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May 1st, 2012
Freethought San Marcos: A Republican mind is a terrible thing to waste

“The GOP has become an insurgent outlier in American politics. It is ideologically extreme; scornful of compromise; unmoved by conventional understanding of facts, evidence and science; and dismissive of the legitimacy of its political opposition.”

— Thomas E. Mann and Norman J. Ornstein, The Washington Post

Freethought San Marcos: A column

It would be hard to pick the most “ideologically extreme” Republican today, but one of the top five would surely be John Raese, a Republican candidate for the US Senate in West Virginia.

Raese thinks that a requirement to place a sign on his building that declares it a smoke-free environment is an atrocity. That’s a fine sentiment, but you may be shocked at what he believes is the sign’s equivalent: “Remember Hitler used to put Star of David on everybody’s lapel, remember that? Same thing.” Not only is Raese’s statement historically inaccurate, but the building sign is not an equivalency to a precursor of Nazi genocide against Jews, gypsies, and homosexuals. Raese’s mind is clearly going to waste.

Recently, Republicans on the Senate Judiciary Committee have unanimously opposed the historically bi-partisan Violence Against Women Act. Both of Texas’ Republican senators dislike provisions of the bill that would allow tribal courts to adjudicate domestic violence cases that occur on reservations and involve non-Indian suspects. Further, they oppose a provision that would allow more temporary visas to be issued for undocumented immigrant victims of domestic violence. And they don’t want the Violence Against Women Act to be expanded to protect gay, bisexual, or transgender victims of domestic abuse. While good arguments against these provisions may exist, the two senators from Texas didn’t make them. Although a few Republican senators did vote in favor of the Senate version of the bill, there is little chance that there will be bi-partisan support for the bill in the House. It is increasingly difficult to believe that the Republican Party is the party of “law and order,” as it used to tout itself. Even law and order is too mundane for today’s Republican extremists.

The powerful Republican Chairman of the House Budget Committee, Paul Ryan, decided that he had a winning argument in support of his budget proposal by claiming that it was based on his Catholic heritage: “Our budget offers a better path, consistent with the timeless principles of our nation’s founding and, frankly, consistent with how I understand my Catholic faith.” He spoke about this recently at the Catholic-run Georgetown University, where almost ninety faculty members and administrators challenged Ryan’s view of Catholic doctrine.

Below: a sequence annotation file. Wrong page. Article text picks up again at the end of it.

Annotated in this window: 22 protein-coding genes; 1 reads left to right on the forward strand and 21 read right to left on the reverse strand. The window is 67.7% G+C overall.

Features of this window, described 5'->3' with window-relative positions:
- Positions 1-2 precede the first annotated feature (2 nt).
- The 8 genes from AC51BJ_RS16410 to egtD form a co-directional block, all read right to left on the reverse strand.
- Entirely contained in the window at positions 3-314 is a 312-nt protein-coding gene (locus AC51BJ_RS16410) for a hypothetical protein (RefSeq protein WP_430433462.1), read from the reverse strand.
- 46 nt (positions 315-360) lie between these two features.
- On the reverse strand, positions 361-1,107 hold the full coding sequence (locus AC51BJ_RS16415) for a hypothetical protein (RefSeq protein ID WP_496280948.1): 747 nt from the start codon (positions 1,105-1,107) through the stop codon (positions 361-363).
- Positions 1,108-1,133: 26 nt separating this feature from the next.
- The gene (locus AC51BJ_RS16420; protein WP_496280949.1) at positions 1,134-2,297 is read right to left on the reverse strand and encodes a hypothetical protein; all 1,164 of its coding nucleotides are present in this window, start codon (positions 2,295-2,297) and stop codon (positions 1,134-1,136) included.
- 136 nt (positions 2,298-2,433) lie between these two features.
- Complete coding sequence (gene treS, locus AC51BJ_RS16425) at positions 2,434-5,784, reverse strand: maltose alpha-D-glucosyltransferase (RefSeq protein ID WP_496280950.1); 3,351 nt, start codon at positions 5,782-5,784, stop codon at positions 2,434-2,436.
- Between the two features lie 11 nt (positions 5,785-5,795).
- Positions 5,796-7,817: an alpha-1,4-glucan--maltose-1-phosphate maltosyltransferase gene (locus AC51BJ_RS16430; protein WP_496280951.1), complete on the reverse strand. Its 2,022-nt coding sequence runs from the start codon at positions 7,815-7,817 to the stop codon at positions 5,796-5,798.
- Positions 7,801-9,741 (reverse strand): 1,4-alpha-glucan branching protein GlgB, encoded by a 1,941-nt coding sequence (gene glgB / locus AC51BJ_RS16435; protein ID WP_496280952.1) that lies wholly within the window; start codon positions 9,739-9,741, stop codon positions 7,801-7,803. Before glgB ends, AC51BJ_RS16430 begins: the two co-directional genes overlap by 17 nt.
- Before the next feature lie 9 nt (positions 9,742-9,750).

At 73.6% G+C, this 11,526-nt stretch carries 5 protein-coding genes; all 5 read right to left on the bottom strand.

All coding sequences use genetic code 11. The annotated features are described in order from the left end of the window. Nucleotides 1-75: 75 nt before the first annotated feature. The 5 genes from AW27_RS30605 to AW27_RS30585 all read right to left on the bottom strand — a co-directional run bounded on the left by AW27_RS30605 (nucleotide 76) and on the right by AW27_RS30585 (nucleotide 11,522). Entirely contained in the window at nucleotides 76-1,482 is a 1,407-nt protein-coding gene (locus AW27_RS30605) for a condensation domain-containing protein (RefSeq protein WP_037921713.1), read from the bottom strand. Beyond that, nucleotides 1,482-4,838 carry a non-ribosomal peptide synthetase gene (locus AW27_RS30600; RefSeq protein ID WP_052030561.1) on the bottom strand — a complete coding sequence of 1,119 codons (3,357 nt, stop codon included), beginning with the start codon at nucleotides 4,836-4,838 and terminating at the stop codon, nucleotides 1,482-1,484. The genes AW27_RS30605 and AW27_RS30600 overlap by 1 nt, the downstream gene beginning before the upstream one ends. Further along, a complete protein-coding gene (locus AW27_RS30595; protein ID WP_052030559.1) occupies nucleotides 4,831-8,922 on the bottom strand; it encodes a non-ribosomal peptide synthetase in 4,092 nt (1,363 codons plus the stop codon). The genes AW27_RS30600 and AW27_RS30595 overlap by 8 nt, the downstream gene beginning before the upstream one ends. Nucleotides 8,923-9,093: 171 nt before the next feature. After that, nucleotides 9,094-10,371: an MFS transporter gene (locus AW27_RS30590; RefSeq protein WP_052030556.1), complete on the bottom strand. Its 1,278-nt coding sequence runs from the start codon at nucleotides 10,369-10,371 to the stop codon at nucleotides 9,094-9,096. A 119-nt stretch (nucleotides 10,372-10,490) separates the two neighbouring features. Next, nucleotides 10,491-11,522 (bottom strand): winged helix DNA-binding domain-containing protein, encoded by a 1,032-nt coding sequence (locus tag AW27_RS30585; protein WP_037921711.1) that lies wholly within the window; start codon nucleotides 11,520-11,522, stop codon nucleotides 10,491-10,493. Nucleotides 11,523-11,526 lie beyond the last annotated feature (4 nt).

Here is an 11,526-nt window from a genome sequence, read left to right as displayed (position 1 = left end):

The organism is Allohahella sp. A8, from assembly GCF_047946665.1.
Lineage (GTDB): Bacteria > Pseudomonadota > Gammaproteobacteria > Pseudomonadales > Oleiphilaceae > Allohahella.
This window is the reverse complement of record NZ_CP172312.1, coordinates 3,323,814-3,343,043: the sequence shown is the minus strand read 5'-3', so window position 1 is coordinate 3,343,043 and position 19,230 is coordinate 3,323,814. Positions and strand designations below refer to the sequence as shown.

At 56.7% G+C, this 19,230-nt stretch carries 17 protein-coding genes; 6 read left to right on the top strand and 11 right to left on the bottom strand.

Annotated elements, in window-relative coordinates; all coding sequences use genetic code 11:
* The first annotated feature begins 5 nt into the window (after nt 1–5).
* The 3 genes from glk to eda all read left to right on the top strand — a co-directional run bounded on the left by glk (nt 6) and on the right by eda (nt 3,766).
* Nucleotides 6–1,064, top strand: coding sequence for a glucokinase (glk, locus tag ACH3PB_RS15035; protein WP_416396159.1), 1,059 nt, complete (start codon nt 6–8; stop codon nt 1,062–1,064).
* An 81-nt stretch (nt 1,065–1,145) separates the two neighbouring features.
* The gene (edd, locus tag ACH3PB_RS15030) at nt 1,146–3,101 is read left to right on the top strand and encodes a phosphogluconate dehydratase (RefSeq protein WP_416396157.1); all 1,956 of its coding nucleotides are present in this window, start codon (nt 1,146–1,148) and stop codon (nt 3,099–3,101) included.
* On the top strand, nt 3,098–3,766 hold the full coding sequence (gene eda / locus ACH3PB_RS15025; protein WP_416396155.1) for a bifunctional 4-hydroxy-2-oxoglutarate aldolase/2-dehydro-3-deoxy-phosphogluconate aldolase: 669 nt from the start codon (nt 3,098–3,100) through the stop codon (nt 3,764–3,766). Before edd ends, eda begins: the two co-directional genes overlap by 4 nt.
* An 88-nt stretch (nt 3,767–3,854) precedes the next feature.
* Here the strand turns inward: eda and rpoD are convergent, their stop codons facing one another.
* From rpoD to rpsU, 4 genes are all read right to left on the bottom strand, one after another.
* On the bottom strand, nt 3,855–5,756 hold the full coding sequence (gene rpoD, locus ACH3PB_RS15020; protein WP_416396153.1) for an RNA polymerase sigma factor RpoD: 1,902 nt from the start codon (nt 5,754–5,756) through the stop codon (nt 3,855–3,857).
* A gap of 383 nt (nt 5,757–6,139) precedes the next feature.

In a press release, Father Thomas Reese, a fellow at the Woodstock Theological Center at Georgetown, is quoted as saying “I am afraid that Chairman Ryan’s budget reflects the values of his favorite philosopher Ayn Rand rather than the gospel of Jesus Christ. Survival of the fittest may be okay for Social Darwinists but not for followers of the gospel of compassion and love.” Ryan tried to distance himself from Ayn Rand, claiming his embracing her was a youthful obsession. Yet, it’s hard to forget his earlier pronouncements about Rand: “I give out Atlas Shrugged as Christmas presents, and I make all my interns read it.” . . . “Ayn Rand, more than anybody else, did a fantastic job explaining the morality of capitalism, the morality of individualism, and that, to me, is what matters most.” . . . “The reason I got involved in public service, by and large, if I had to credit one thinker, one person, it would be Ayn Rand.”

Ryan’s budget pronouncements have been opposed not only by Catholics at Georgetown, but by the US Conference of Catholic Bishops and many groups of nuns and Catholic lay workers who have given their lives to helping people most vulnerable to Ryan’s budget cuts – those who use Catholic-run soup kitchens, homeless shelters, and other social service charities.

Ryan’s budget follows the welfare reforms supported by the neo-liberal ideas of President Bill Clinton and warmly embraced by almost all Republicans, as well as most Democrats in the mid-1990s, that led to greater child poverty rates, but Ryan insists, against the evidence, that the so-called reforms brought down poverty rates. Such claims, made against verified, non-partisan data, are characteristic of the failure to think logically, and honestly. During the first decade of this century, child poverty rates in the US rose from about 17% to about 22%. This rise occurred after the mid-90s’ welfare reforms took hold – evidence that welfare reform contributed to, not reduced, child poverty.

Ryan’s budget continues the earlier welfare reforms and makes them worse by scaling back food stamps and drastically reducing Medicaid, the primary health care program for the poor. It seems fair to say that Ryan’s Republican mind is as dishonest and wasted as they come.